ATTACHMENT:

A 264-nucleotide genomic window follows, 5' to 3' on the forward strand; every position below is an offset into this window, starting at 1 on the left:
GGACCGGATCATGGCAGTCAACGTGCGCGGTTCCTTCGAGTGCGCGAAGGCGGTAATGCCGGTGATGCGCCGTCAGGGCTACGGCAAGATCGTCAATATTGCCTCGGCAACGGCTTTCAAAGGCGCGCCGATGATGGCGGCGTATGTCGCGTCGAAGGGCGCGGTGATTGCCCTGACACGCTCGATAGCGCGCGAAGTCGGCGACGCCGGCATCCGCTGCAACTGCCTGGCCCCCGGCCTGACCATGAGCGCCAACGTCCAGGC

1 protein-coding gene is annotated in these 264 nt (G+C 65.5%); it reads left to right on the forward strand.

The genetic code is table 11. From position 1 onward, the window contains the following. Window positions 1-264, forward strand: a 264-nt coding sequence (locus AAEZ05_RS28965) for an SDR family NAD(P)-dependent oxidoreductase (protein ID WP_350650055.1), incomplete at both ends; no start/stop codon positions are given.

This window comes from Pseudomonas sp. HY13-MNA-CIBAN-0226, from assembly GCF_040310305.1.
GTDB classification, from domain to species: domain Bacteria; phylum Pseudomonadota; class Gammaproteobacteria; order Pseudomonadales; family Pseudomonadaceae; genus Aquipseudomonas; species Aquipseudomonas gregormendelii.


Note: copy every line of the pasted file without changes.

A 264-nucleotide genomic window follows, 5' to 3' on the forward strand; every position below is an offset into this window, starting at 1 on the left:
GGACCGGATCATGGCAGTCAACGTGCGCGGTTCCTTCGAGTGCGCGAAGGCGGTAATGCCGGTGATGCGCCGTCAGGGCTACGGCAAGATCGTCAATATTGCCTCGGCAACGGCTTTCAAAGGCGCGCCGATGATGGCGGCGTATGTCGCGTCGAAGGGCGCGGTGATTGCCCTGACACGCTCGATAGCGCGCGAAGTCGGCGACGCCGGCATCCGCTGCAACTGCCTGGCCCCCGGCCTGACCATGAGCGCCAACGTCCAGGC

1 protein-coding gene is annotated in these 264 nt (G+C 65.5%); it reads left to right on the forward strand.

The genetic code is table 11. From position 1 onward, the window contains the following. Window positions 1-264, forward strand: a 264-nt coding sequence (locus AAEZ05_RS28965) for an SDR family NAD(P)-dependent oxidoreductase (protein ID WP_350650055.1), incomplete at both ends; no start/stop codon positions are given.

This window comes from Pseudomonas sp. HY13-MNA-CIBAN-0226, from assembly GCF_040310305.1.
GTDB classification, from domain to species: domain Bacteria; phylum Pseudomonadota; class Gammaproteobacteria; order Pseudomonadales; family Pseudomonadaceae; genus Aquipseudomonas; species Aquipseudomonas gregormendelii.